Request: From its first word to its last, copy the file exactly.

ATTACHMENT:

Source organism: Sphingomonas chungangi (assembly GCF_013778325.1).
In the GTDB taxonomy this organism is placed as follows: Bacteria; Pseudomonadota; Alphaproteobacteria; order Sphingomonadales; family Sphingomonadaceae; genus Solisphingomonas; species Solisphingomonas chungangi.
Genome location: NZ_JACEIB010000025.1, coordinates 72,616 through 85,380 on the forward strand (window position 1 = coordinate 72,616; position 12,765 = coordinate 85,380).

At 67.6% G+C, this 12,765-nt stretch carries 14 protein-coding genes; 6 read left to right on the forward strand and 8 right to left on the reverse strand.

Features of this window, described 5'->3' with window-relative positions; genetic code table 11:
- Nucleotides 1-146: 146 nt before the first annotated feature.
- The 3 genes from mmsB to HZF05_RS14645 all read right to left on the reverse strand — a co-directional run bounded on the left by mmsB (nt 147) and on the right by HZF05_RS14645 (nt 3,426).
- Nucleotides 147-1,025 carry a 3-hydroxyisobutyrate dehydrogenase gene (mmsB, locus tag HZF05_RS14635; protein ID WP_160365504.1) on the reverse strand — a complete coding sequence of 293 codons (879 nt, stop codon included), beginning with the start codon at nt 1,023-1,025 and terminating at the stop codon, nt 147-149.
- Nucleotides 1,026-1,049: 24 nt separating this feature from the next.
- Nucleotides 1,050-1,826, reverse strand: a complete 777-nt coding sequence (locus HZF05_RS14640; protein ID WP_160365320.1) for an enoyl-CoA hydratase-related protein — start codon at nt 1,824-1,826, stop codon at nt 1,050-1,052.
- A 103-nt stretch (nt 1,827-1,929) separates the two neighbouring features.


Source organism: Sphingomonas chungangi (assembly GCF_013778325.1).
In the GTDB taxonomy this organism is placed as follows: Bacteria; Pseudomonadota; Alphaproteobacteria; order Sphingomonadales; family Sphingomonadaceae; genus Solisphingomonas; species Solisphingomonas chungangi.
Genome location: NZ_JACEIB010000025.1, coordinates 72,616 through 85,380 on the forward strand (window position 1 = coordinate 72,616; position 12,765 = coordinate 85,380).

At 67.6% G+C, this 12,765-nt stretch carries 14 protein-coding genes; 6 read left to right on the forward strand and 8 right to left on the reverse strand.

Features of this window, described 5'->3' with window-relative positions; genetic code table 11:
- Nucleotides 1-146: 146 nt before the first annotated feature.
- The 3 genes from mmsB to HZF05_RS14645 all read right to left on the reverse strand — a co-directional run bounded on the left by mmsB (nt 147) and on the right by HZF05_RS14645 (nt 3,426).
- Nucleotides 147-1,025 carry a 3-hydroxyisobutyrate dehydrogenase gene (mmsB, locus tag HZF05_RS14635; protein ID WP_160365504.1) on the reverse strand — a complete coding sequence of 293 codons (879 nt, stop codon included), beginning with the start codon at nt 1,023-1,025 and terminating at the stop codon, nt 147-149.
- Nucleotides 1,026-1,049: 24 nt separating this feature from the next.
- Nucleotides 1,050-1,826, reverse strand: a complete 777-nt coding sequence (locus HZF05_RS14640; protein ID WP_160365320.1) for an enoyl-CoA hydratase-related protein — start codon at nt 1,824-1,826, stop codon at nt 1,050-1,052.
- A 103-nt stretch (nt 1,827-1,929) separates the two neighbouring features.